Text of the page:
A Look at Some of Boston Valley’s Current Architectural Terra Cotta Restoration Projects
At any given time, Boston Valley Terra Cotta is involved with various architectural restoration projects. Our company is dedicated to using modern methods, tools and fabrication techniques to restore the architectural terra cotta masonry of the past. Terra cotta is known as a long-lasting building solution and with proper care, a building clad in terra cotta can last for hundreds of years. However over time, due to varying weather conditions, insufficient maintenance, and installation techniques, this isn’t always the case and restoration becomes a necessity.
The process of restoring any building requires expertise in planning, strategy, and documentation, leading to the production of the replacement and installation of terra cotta masonry. Boston Valley initiates restoration projects with their pre-design services which includes a site survey, an assessment of the building to document the number and condition of blocks to be replaced. Stones marked for replacement are scanned and documented on site for their size and form. If possible, sample pieces are taken from the building and brought to Boston Valley where the same advanced photogrammetry techniques are then used to document multiple views of each piece. Our digital reproduction services build digital models from the composite mesh scans. With the aid of wire cutters and CNC routers, the digital modeling department creates custom molds for each individual unit of terra cotta masonry from the digital renderings. Depending on the amount of detail, different forming methods are used to best replicate the original pieces.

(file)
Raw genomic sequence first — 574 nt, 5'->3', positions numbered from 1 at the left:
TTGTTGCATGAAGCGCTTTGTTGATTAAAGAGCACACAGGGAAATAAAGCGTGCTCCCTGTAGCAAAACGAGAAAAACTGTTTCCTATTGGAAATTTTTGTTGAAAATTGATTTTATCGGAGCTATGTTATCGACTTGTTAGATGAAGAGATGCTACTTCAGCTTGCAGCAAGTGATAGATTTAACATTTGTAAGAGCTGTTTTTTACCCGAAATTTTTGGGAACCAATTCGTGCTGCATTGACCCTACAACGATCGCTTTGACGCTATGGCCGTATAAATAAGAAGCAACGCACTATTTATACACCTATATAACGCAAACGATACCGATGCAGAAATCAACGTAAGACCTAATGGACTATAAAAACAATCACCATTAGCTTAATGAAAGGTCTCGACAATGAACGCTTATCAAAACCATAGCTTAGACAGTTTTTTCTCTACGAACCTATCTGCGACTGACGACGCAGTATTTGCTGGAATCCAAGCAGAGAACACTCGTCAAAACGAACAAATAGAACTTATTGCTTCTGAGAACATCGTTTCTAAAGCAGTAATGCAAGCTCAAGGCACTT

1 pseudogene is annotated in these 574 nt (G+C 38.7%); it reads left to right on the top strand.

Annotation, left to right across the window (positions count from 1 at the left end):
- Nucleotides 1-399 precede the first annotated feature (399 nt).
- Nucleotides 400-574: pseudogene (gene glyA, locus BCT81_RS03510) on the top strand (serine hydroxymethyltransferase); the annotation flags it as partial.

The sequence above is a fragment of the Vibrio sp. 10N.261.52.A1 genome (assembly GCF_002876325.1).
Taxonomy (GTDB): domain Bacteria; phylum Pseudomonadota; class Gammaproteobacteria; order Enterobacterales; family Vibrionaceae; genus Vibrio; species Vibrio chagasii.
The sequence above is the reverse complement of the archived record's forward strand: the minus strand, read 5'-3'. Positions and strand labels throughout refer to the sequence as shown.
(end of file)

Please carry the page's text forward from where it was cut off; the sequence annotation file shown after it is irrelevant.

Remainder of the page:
Below are a few restoration projects in various stages of production currently being worked on at Boston Valley Terra Cotta.
330 South Wells
330 South Wells is an office building in Chicago, Illinois built in 1927, currently undergoing dramatic interior changes in addition to the restoration to the outer façade. Construction on 330 South Wells will result in a mixed-use building with 132 residential units with four levels of newly remodeled office space and retail on the ground floor.
451 Broome Street is being restored into a 12-story mixed use building in New York City’s SoHo neighborhood. Originally designed by Townsend Williams with William Birkmire in 1895, the building is also known as The Silk Exchange Building. This landmark building features an ornamented terra cotta façade that harkens back to the exquisite flourishes and details of the Baroque period.
Aviation High School
The 1928 Capitol Theatre in Flint, Michigan features ornate terra cotta architecture throughout the building. In a previous blog post. Boston Valley was working on large terra cotta units, mocking them up in foam before casting molds for the project.
The Dancy Building
The 1912 Cameron County Courthouse, also known as The Dancy Building, is a 20th Century Revival Style courthouse currently being restored. Terra cotta manufactured for this project will replace pieces of the damaged façade over the windows, entrances and the decorative molding across the top of the building.
Lynn County Courthouse
Units of terra cotta manufactured for the Lynn County Courthouse will replace pieces of the building’s signature columns.
Check back over the next few months, as these projects get closer to completion, we will be posting the results of our team’s work.